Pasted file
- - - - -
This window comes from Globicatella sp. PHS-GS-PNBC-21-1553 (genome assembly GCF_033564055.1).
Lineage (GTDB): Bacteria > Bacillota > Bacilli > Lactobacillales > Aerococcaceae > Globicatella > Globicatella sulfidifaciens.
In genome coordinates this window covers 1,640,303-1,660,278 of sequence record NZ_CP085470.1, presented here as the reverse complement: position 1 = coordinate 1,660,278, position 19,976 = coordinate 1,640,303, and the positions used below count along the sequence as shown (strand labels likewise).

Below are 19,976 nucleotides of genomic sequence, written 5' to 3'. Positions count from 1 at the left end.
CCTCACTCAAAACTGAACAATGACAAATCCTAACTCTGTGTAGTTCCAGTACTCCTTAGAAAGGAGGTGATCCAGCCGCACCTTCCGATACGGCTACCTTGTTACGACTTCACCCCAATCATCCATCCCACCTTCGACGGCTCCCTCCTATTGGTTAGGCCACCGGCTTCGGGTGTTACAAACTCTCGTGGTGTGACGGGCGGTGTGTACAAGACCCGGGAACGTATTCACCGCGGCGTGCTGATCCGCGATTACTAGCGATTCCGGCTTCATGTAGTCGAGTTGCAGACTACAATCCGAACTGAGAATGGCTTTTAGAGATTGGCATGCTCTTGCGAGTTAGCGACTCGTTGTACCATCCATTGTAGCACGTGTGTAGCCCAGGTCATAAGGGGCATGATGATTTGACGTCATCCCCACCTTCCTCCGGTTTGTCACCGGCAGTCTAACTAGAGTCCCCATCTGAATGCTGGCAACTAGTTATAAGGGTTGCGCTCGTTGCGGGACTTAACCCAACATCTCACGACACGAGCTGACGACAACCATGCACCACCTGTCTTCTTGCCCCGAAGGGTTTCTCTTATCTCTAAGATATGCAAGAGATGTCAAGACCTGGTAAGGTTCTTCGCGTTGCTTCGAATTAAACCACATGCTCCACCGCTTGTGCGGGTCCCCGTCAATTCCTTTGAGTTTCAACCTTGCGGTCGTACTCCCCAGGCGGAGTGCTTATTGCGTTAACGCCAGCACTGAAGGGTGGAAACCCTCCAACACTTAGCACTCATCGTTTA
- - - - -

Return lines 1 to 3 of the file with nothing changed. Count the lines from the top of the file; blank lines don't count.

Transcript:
This window comes from Globicatella sp. PHS-GS-PNBC-21-1553 (genome assembly GCF_033564055.1).
Lineage (GTDB): Bacteria > Bacillota > Bacilli > Lactobacillales > Aerococcaceae > Globicatella > Globicatella sulfidifaciens.
In genome coordinates this window covers 1,640,303-1,660,278 of sequence record NZ_CP085470.1, presented here as the reverse complement: position 1 = coordinate 1,660,278, position 19,976 = coordinate 1,640,303, and the positions used below count along the sequence as shown (strand labels likewise).